The Wisconsin State Journal Chris Rickert column [The Wisconsin State Journal]
(Wisconsin State Journal (Madison, WI) Via Acquire Media NewsEdge) Jan. 17--The first act in the biennial drama over how many taxpayer dollars the UW System will get in the next state budget occurred in August when the Board of Regents asked for a $21 million funding increase from the last state budget.
In the coming months, the governor and Legislature will approve something less than what the System wants, and the Regents will likely respond by recommending the highest tuition increase it can for the seventh year in a row, while simultaneously issuing warnings about how shorting the System threatens to hurt educational offerings.
OK, so I know this drama's not exactly a cliffhanger. But the usual plot could take at least one unusual twist in the form of questions over how the allegedly cash-strapped System could manage to make $15.4 million in unnecessary health insurance premium payments -- including $8 million for people it no longer employs -- and $17.5 million in unnecessary pension contributions.
It's not the first glitch in the System's human resources bureaucracy.
In 2007, the Legislative Audit Bureau reported that the System had spent $28.4 million on a computerized payroll system before abandoning it due to implementation problems. It then switched to its current payroll software, called PeopleSoft.
System president Kevin Reilly says an outside audit will be conducted of PeopleSoft. But clearly, it's fair to wonder about the System's procurement processes.
Regardless of the software, it's hard to understand why somebody within the System's HR bureaucracy wouldn't notice the flood of red ink and then take some action to stop it before it reached the levels it did.
"These are the questions we seek to answer through a thorough external and internal review of our systems and processes," System spokesman David Giroux told me.
It is especially confounding given that it appears likely the System won't get refunds or credit for a significant portion of the unnecessary payments and contributions.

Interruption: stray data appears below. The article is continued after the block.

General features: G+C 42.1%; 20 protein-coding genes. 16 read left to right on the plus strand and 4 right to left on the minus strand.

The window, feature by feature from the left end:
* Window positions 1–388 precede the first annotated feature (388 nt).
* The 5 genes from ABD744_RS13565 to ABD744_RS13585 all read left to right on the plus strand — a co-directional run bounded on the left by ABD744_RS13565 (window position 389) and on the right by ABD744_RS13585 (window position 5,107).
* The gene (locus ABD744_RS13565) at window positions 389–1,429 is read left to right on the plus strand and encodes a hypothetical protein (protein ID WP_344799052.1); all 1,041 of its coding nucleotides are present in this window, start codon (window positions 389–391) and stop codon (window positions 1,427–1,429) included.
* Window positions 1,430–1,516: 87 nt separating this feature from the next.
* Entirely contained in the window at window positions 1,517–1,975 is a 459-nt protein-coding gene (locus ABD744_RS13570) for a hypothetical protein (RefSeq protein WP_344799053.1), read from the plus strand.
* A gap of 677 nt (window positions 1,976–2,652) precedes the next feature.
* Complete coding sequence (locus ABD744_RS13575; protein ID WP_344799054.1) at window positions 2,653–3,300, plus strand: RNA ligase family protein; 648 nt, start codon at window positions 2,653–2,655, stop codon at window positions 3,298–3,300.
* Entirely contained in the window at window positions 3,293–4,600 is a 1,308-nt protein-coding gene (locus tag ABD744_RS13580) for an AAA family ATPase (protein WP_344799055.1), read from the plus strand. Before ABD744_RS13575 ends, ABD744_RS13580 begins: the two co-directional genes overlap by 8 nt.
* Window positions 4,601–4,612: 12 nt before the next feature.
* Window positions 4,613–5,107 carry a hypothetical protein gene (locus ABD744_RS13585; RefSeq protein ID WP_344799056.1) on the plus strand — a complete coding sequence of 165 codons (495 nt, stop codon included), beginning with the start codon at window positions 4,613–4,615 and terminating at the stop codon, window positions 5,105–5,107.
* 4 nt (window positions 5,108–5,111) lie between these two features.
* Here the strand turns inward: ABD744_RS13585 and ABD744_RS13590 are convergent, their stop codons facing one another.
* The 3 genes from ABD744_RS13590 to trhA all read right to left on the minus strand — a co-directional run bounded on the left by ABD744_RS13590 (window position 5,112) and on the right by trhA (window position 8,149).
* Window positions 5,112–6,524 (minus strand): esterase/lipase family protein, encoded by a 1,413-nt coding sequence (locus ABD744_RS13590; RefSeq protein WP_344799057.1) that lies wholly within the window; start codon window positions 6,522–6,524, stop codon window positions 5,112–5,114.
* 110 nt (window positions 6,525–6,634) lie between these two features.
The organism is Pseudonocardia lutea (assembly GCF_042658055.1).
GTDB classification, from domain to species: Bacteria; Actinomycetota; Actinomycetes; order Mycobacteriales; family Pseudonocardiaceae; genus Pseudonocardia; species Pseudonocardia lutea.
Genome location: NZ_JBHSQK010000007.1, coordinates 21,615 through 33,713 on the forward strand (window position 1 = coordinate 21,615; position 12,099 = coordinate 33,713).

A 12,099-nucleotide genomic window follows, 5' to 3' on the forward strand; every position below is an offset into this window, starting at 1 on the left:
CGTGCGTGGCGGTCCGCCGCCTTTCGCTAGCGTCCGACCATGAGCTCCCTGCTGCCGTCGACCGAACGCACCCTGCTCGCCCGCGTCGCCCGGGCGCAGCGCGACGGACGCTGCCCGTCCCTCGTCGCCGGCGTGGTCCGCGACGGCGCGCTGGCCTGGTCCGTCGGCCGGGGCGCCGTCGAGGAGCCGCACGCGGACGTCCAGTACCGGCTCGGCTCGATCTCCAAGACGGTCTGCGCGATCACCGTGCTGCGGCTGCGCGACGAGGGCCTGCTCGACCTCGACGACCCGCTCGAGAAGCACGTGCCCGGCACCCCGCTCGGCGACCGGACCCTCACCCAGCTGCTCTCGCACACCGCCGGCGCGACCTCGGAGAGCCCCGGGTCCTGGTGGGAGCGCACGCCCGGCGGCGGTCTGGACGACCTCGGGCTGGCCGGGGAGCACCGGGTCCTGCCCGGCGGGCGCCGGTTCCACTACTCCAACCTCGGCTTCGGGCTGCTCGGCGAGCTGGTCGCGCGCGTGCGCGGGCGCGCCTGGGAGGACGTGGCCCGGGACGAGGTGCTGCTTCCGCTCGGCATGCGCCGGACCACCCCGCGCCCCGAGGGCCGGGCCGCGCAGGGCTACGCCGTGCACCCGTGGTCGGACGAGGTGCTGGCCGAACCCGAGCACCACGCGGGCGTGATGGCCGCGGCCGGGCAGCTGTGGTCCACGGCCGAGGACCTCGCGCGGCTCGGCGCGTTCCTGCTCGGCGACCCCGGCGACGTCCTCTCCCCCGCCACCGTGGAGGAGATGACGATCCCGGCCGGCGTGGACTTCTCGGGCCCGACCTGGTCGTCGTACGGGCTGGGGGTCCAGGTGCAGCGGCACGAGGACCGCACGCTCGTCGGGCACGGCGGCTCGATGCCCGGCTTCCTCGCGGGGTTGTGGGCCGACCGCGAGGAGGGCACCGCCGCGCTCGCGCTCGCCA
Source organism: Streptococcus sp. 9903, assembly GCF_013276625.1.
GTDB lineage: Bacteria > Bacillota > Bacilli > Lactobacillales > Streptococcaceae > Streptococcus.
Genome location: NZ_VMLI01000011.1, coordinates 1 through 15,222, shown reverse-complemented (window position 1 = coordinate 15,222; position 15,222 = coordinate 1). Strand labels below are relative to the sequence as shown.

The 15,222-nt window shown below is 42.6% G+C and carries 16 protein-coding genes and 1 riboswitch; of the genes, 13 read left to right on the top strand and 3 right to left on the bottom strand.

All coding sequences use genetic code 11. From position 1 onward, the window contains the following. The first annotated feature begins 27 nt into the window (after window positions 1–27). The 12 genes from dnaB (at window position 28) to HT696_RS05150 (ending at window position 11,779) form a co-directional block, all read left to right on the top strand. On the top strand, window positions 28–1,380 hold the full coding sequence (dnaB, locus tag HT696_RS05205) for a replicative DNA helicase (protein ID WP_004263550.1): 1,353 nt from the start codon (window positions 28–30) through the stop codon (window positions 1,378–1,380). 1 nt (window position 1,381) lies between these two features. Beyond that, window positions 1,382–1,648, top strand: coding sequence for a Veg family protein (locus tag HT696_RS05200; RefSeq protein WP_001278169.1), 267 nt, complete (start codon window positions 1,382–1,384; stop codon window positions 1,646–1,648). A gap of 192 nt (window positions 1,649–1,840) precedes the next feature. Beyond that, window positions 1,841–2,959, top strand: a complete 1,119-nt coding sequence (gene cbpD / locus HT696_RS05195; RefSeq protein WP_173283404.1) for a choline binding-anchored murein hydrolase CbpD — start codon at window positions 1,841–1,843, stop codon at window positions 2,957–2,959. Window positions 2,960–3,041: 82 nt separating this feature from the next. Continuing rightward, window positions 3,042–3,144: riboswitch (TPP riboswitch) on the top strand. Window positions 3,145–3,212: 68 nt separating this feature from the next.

It's not clear yet whether UW's overpayments will affect the amount of money Republican Gov. Scott Walker and the Republican-dominated Legislature entrust to the System, but Republicans generally don't need any help being suspicious of more public funding for higher education.
Rep. Samantha Kerkman, R-Powers Lake, the co-chairwoman of the Joint Legislative Audit Committee, said the latest System payroll problem will make her "much more mindful of their budget request" when it comes to HR spending.
And Rep. John Nygren, R- Marinette, co-chairman of the Joint Committee on Finance, said in a statement: "With over $13 million still unaccounted for, I would be hard pressed to find a reason to fund future requests by the UW System."
The common rejoinder System officials provide when told they need to tighten their belts is that their belts are already cinched pretty tight.
But if officials don't even know where they're wasting money, it might be a little hard for them to find places to save it.
Contact Chris Rickert at 608-252-6198 or firstname.lastname@example.org, as well as on Facebook and Twitter (@ChrisRickertWSJ). His column appears Tuesday, Thursday, Saturday and Sunday.
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